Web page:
Poll Shows Challenges Democrats Face in Upcoming Senate Elections

AP Photo/Carolyn Kaster
AP Photo/Carolyn Kaster
Washington, D.C.

A new poll shows that minorities, millennials, and single women are less interested in next year’s Senate elections than Republican-leaning voter groups.

The poll from Greenberg Quinlan Rosner indicates that the voting blocs Democrats usually rely on–unmarried women, minorities, and millennials–are less engaged in the 2016 election than seniors, conservatives, and non-white college men.

When participants were asked how interested they were in the 2016 election, 71 percent of seniors said they were extremely interested. When they polled conservatives and Republicans, 70 percent of them said they were extremely interested in the election.

On the other hand, only 42 percent of millennials and 39 percent of white millennials said they were extremely interested. As it pertains to unmarried women, 60 percent said they were extremely interested. Only 57 percent of minorities, millennials, and single women said they were extremely interested.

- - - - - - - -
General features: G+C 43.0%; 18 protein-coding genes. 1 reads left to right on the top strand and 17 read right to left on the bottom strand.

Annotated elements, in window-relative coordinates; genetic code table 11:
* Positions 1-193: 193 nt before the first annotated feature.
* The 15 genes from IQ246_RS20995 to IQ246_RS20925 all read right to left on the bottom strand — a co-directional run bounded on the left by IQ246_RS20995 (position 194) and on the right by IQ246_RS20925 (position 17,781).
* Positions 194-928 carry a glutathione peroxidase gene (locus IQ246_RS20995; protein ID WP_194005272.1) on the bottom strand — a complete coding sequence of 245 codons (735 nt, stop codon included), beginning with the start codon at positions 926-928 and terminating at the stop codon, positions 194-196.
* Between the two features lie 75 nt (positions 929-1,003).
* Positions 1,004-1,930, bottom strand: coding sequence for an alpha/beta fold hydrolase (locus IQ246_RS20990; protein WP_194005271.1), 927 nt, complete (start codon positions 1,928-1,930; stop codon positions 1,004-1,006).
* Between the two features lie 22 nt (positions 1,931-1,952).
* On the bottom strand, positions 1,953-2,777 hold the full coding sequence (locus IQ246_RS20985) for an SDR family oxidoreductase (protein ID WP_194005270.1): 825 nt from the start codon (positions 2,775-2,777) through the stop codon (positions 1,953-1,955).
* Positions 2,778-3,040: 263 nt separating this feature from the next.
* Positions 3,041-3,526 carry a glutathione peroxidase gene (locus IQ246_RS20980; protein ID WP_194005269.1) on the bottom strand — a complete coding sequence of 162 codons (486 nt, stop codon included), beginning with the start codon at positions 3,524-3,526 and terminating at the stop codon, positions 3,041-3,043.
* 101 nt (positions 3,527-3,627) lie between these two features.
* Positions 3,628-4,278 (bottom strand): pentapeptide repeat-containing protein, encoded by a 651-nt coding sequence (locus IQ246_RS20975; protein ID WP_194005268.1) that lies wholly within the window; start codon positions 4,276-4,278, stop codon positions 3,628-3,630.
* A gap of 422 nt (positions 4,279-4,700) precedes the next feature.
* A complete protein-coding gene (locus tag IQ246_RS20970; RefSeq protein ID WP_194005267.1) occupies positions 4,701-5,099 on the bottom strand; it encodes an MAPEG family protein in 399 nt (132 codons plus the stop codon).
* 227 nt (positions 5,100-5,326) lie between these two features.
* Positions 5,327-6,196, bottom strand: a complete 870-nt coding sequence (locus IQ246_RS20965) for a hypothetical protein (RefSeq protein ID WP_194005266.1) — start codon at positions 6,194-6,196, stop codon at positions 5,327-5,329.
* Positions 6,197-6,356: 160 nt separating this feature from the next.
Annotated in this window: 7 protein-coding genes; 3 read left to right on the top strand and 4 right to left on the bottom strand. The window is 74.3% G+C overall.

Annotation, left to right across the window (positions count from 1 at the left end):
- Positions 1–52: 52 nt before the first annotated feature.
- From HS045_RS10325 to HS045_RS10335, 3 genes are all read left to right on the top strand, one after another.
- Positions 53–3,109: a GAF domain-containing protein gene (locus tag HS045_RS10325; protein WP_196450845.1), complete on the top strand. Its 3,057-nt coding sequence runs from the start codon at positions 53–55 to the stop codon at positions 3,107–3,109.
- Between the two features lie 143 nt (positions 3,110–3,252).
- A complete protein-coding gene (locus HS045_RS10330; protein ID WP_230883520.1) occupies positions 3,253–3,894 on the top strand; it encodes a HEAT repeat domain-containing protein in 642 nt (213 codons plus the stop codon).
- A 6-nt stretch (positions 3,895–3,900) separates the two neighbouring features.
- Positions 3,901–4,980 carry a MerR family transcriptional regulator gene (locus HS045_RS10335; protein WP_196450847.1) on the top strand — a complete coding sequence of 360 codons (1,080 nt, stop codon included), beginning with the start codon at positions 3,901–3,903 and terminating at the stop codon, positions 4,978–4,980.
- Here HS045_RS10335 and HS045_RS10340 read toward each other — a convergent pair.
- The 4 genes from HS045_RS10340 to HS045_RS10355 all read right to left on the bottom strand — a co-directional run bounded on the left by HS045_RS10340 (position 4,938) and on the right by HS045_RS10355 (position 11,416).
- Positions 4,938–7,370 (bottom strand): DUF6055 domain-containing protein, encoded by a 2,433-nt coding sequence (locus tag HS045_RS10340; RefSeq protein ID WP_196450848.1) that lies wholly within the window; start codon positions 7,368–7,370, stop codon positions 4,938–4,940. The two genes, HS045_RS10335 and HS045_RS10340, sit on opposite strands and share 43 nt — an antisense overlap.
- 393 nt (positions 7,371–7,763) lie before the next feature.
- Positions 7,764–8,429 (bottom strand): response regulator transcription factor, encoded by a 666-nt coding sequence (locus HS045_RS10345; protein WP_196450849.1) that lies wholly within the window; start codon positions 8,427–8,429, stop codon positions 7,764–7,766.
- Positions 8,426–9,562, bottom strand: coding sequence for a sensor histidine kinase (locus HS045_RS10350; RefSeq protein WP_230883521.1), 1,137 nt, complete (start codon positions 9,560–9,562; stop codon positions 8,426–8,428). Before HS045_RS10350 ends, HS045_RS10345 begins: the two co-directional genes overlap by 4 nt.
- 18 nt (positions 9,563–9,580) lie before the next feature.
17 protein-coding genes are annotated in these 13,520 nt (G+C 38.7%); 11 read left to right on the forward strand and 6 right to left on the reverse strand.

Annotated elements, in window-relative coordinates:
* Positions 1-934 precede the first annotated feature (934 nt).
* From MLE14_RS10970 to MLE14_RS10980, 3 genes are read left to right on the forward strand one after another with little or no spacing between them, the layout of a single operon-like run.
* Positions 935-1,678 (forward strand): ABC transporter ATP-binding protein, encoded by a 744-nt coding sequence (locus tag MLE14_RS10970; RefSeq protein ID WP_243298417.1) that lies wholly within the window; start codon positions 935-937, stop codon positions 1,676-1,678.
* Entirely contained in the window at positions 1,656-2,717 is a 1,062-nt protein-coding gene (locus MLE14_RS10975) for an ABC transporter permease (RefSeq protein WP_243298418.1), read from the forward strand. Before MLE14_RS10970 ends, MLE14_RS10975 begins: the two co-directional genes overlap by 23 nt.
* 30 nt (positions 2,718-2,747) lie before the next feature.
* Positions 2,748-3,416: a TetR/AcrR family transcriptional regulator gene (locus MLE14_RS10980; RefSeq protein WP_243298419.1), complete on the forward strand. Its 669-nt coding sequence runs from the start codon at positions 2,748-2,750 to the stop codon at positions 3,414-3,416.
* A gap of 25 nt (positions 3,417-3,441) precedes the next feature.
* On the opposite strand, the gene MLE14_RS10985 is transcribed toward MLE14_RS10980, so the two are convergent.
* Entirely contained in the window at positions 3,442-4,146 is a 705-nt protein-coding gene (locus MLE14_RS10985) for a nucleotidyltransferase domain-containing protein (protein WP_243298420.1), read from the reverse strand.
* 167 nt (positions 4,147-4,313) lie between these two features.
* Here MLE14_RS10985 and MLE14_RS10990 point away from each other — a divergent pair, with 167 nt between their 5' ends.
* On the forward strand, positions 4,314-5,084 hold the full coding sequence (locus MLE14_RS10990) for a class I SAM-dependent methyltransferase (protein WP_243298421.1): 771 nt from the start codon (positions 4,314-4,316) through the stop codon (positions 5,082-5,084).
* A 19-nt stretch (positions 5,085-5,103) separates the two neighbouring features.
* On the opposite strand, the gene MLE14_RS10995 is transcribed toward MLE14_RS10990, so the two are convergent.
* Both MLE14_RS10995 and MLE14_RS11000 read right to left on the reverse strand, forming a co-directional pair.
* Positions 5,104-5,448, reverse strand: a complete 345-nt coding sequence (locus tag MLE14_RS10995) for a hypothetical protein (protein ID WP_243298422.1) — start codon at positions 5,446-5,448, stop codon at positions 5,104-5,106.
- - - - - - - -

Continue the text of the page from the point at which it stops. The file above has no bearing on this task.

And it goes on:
The poll, conducted by Democratic pollster Stan Greenberg, concluded that the best way for Democrats to overcome these challenges is to do the following:

  • Run unambiguously on middle class reform money and government message and agenda like the one tested in this poll;
  • Increase the turnout of unmarried women and millennials;
  • Improve the margin among unmarried women and white working class women, who are increasingly open to voting for Democrats;
  • Brand the tarnished GOP that is too partisan for these times.

The survey was conducted from October 24 to October 28, 2015. Participants were chosen from the national voter file and are likely 2016 voters. The margin of error is 3.2 percentage points at 95% confidence.